Current Ethical Issues

Essay by summit600University, Bachelor'sA, December 2007

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IntroductionCorporate ethics are important to all businesses, especially where financial reporting and stock trading are involved. Insider trading, or "the trading of a corporation's stock or other securities by corporate insiders," is an illegal practice that is becoming a concern as corporate mergers and acquisitions become more commonplace ("Insider Trading," 2006). Following is a summary of an article involving the ethical issue of insider trading, a discussion of the ethical theories involved, details of the issue, and a plan for revision and communication of ethics.

Summary of IssueThe issue addressed in the article by Gretchen Morgensen is insider trading. This practice allows those buying shares during periods leading up to acquisitions to realize significant gains, some in excess of 40 percent. While insider trading benefits those who buy shares, it also causes loss to others. "The company that makes the acquisition, for example, may wind up paying more" (Morgensen, 2006, p.4).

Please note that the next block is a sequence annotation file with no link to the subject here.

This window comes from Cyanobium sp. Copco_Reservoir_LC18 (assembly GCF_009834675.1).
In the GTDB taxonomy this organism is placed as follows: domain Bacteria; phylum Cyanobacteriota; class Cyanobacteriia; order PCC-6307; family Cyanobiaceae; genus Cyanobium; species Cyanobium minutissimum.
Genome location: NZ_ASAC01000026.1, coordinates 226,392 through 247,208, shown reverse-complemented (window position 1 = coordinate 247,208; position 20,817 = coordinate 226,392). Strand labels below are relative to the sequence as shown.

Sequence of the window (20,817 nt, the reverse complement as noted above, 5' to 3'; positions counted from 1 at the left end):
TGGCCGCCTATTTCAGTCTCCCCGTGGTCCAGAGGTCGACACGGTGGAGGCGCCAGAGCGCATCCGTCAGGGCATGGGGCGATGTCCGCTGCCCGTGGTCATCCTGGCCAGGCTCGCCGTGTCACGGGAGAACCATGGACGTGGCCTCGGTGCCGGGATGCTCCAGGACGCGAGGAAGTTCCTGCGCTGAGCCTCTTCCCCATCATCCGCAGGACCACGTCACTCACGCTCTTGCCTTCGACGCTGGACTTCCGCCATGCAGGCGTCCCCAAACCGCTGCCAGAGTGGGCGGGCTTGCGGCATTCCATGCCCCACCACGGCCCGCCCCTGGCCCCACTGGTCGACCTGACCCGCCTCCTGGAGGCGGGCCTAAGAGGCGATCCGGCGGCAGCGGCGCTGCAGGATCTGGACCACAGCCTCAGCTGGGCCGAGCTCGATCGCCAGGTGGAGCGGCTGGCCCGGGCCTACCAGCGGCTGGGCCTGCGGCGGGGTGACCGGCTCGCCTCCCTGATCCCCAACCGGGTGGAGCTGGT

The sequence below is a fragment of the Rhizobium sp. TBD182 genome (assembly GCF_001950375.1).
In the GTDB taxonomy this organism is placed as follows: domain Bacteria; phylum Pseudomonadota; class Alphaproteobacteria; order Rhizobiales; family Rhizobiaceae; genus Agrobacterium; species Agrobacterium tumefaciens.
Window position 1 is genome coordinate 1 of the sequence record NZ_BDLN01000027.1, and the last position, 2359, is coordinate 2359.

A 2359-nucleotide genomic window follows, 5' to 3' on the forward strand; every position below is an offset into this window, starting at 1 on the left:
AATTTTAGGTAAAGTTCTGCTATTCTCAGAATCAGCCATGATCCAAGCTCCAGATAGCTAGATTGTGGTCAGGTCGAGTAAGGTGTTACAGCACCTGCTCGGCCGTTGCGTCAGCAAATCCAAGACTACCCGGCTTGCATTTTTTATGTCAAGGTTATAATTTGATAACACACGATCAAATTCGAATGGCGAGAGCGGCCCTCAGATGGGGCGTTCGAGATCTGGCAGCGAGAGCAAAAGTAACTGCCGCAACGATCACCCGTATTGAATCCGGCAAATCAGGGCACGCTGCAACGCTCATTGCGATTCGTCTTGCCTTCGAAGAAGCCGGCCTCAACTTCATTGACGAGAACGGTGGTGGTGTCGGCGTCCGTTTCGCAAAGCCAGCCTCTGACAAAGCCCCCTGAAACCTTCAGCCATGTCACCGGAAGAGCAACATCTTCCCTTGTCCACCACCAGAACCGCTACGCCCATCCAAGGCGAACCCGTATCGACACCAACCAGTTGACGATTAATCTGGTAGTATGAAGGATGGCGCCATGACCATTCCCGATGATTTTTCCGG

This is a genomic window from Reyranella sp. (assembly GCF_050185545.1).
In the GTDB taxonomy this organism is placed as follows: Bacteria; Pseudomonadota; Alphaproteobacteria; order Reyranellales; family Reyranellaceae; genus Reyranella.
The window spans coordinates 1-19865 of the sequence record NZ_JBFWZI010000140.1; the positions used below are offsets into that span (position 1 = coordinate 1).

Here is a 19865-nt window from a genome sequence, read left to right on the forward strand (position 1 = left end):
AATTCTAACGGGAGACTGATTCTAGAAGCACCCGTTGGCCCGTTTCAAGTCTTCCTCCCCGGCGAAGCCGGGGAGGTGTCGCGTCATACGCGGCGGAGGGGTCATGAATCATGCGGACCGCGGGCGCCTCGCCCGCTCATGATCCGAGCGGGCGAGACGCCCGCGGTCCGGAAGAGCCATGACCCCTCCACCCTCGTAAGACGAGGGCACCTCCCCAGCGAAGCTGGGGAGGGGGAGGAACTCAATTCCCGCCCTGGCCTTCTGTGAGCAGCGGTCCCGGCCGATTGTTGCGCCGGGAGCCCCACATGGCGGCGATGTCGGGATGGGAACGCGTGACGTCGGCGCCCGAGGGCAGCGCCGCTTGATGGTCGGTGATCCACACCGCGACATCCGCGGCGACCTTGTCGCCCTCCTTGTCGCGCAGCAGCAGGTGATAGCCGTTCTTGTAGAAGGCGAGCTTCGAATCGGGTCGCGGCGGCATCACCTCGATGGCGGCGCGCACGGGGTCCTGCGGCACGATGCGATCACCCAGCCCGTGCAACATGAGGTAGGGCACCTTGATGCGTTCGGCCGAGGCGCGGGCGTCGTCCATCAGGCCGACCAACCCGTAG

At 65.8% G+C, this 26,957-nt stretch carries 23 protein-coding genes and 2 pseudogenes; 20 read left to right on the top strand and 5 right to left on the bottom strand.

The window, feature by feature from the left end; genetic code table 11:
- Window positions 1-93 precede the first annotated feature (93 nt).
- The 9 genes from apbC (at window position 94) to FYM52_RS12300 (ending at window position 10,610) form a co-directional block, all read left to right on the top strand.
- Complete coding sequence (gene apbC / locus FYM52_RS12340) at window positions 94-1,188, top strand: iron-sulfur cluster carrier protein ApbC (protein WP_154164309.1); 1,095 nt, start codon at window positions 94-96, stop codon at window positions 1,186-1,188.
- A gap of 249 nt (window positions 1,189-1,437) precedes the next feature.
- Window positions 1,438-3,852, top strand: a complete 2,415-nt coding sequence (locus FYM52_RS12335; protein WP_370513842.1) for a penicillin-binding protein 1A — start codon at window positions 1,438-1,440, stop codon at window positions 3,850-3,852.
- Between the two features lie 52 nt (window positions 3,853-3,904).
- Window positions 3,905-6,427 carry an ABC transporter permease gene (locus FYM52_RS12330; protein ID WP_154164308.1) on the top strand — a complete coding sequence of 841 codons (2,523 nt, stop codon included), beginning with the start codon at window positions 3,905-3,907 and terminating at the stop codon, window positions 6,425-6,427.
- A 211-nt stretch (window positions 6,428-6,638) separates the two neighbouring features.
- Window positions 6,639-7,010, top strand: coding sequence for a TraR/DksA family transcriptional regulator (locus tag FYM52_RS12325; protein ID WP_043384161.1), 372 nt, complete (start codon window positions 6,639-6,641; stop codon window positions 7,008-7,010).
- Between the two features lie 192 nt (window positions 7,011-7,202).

In fact, merger deals may fall apart completely due to the increased price of the acquisition.

Ethical Theories InvolvedThe ethical theory that this article takes on is the duty-based theory. A duty-based ethic is one in which individuals are conceived of as having absolute, inherent moral obligations to some outside source (like God or society) to take or refrain from certain actions, regardless of an individual's particular goals and situation (Hsieh, 1994).

Using the concept of duty to guide moral reasoning often results in conflicts between specific duties, and by upholding to one duty will result in the sacrifice of another duty. In the case of the Whispers, the questions that need to be asked are, is the statistics that are being presented enough to bring a case against the suspected inside traders. If the accusations are correct then the question becomes, is the information that is...